Energy needs: the PSNH/Northern Pass perspective

The information provided at a recent gathering was startling

The energy needs of New Hampshire have been a recurring technological problem for years. They also have figured prominently in the political history of New Hampshire for the last 50 years.

At the end of the “supply chain” of energy, New England has few natural sources, at least when it comes to fossil fuel sources. Yet its needs are substantial.

Natural gas currently supplies a disproportionate amount of the fuel supply in New England, but there is a limited capacity in the pipelines bringing that source to New Hampshire and New England from Canada and the Midwest.

New England governors have recognized the problem. What to do about it is the technical and legal challenge.

All of this was the subject of an interesting presentation on March 11, put on by Northeast Utilities and the Northern Pass project at the Puritan Conference Center in Manchester.

Business leaders and legislators gathered to listen to Gary Long, former chief operating officer of Public Service of New Hampshire and now president of New Hampshire Renewable Energy Policy Development (Northern Pass) and William J. Quinlan, Long’s successor at PSNH.

Obviously, these gentlemen have a point of view, but the information they provided was startling.

Prior to a discussion of what they said, it is interesting to note the interplay between politics and technology in energy issues in New Hampshire.

The speakers noted that providing enough energy for New England probably is a political, not a technical, problem – although the needs we are going to have in the near future because of the decommissioning of a number of existing energy sources, such as the Vermont Yankee nuclear plant, will result in our needing the equivalent of three Northern Passes, two gas pipelines and additional generating capacity if we are to meet the needs of New England.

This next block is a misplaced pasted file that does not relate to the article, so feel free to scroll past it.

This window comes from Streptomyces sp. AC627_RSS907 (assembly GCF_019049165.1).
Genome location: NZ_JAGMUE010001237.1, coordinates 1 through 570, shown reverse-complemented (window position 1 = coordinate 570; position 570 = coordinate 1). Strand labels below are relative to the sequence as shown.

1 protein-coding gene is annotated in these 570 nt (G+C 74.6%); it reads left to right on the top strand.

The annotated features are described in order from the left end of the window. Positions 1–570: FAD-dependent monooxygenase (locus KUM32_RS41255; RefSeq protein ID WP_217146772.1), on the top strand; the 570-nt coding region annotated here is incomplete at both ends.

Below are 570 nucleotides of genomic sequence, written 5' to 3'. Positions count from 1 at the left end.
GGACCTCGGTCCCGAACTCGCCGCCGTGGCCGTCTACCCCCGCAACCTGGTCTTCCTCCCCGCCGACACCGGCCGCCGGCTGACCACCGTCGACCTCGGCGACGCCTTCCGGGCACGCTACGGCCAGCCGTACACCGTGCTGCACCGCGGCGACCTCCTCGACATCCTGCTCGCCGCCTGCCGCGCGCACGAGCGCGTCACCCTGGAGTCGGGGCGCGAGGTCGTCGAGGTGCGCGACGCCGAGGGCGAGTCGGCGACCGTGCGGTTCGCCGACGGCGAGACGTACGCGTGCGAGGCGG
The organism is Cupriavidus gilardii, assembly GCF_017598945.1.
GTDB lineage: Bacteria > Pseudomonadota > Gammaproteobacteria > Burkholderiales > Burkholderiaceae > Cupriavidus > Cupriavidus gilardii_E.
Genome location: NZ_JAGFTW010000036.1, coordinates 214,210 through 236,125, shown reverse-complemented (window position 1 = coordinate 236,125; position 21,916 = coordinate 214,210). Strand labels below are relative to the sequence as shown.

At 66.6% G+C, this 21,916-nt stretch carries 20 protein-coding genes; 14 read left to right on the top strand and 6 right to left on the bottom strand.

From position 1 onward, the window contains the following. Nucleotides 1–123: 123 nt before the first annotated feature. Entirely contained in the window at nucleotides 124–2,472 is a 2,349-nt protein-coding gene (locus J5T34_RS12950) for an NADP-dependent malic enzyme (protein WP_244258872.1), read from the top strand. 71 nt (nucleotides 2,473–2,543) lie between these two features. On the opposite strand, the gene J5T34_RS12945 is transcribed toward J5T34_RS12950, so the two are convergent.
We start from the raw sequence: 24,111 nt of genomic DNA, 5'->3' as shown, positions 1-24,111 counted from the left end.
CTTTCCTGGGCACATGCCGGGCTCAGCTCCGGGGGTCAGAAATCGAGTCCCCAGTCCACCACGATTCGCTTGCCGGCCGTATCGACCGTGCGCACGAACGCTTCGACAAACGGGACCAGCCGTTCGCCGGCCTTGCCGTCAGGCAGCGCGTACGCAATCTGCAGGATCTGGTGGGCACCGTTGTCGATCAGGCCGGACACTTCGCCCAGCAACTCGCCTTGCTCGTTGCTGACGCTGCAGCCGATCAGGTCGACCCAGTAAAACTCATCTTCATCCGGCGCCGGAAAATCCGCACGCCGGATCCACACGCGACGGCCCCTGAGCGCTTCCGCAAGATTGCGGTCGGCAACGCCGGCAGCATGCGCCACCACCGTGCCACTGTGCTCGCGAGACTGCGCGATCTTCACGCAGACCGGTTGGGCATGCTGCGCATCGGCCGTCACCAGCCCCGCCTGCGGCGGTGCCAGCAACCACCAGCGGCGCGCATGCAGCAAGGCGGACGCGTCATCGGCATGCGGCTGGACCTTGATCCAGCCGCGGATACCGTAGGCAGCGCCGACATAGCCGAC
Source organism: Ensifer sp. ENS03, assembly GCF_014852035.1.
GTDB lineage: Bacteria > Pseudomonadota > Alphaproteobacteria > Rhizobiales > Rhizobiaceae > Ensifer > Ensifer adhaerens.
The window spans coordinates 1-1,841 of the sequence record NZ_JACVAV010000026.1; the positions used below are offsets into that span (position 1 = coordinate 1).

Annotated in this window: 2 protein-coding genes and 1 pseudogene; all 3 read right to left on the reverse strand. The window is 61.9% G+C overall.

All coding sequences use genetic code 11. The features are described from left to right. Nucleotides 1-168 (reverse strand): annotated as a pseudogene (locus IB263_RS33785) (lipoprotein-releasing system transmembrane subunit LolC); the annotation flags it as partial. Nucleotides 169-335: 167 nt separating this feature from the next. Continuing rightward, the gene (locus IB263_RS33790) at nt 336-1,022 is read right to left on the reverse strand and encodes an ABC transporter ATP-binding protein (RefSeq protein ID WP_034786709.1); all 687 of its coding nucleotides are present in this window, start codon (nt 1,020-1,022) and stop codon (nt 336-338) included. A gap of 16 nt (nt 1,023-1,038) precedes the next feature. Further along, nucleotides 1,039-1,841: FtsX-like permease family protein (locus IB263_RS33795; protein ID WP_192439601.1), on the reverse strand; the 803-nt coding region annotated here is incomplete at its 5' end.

A few years ago, renewable energy was made a state goal. That was the motivation for Northern Pass, which would transfer electricity from Hydro-Quebec, which has huge supplies of renewable water-generated power that is less expensive than other sources.

Northern Pass would cover a total of 187 miles, with 147 of them on existing rights-of-way and 7.5 miles underground. Towers have been redesigned in order to make the project less intrusive. These towers are shorter than cell towers or wind-generating facilities.

Long indicated that competitive generators do not want Northern Pass because it will provide cheaper power than they can produce and environmentalists object to the visual effect, although burying the line would be more expensive and environmentally disruptive.

There will be $25 million to $30 million in savings to New Hampshire annually for power, $50 million in new property taxes in 31 communities, and Hydro-Quebec will pay the cost of the lines as presently proposed.

Nevertheless, the project seems stalled politically, and we face a terrible problem of potentially running out of energy. There is a finite amount of capacity serving New Hampshire, and at peak demand, we come preciously close to it.

Over-reliance on natural gas and the existence of limited pipeline capacity were cited by both speakers as a limitation. When asked why PSNH does not contribute to the building of a new pipeline with long-term contracts, they pointed out that PSNH does not produce energy with natural gas, but competing independent suppliers do, and they appear to be reluctant to commit to long-term contracts, which are needed before the tremendous cost of siting and building pipelines can be committed.

All this indicates that policymakers and technical people should get together, come up with a consistent plan and work this out, before we are all sitting cold in the dark. Political leadership is needed on this issue, and is needed now.


Town meeting day came and went on March 11, with interesting results across the state.

Former GOP state Sen. Joe Kenney narrowly defeated Mike Cryans to keep GOP control of the Executive Council District 1 seat. Additionally, various elections in different towns, school budget votes and other local matters were decided in New Hampshire’s old-fashioned democratic way.

In one interesting vote, the voters of Hooksett rejected a long-term contract with Pinkerton Academy for the education of high school students, returning that issue to the educational marketplace and debate, much of which will be guided by a new school board in Hooksett. Hopefully, Manchester officials will wake up and address this issue responsibly to show why Manchester is a viable alternative for the Hooksett students, as it has been for a century.


Lawrence A. Emerton Sr., longtime state representative from Goffstown, died in March.

Emerton, an auctioneer, sheriff’s office official and all-around civic participant, was a bright, practical, typical Yankee Republican and the kind of representative who made the New Hampshire government work.

A truly friendly fellow, Emerton will be missed by his town, the Legislature and all who knew him, especially his family.

Brad Cook, a shareholder in the Manchester law firm of Sheehan Phinney Bass + Green, heads its government relations and estate planning groups. He also serves as secretary of the Business and Industry Association of New Hampshire.

Categories: Cook on Concord, Opinion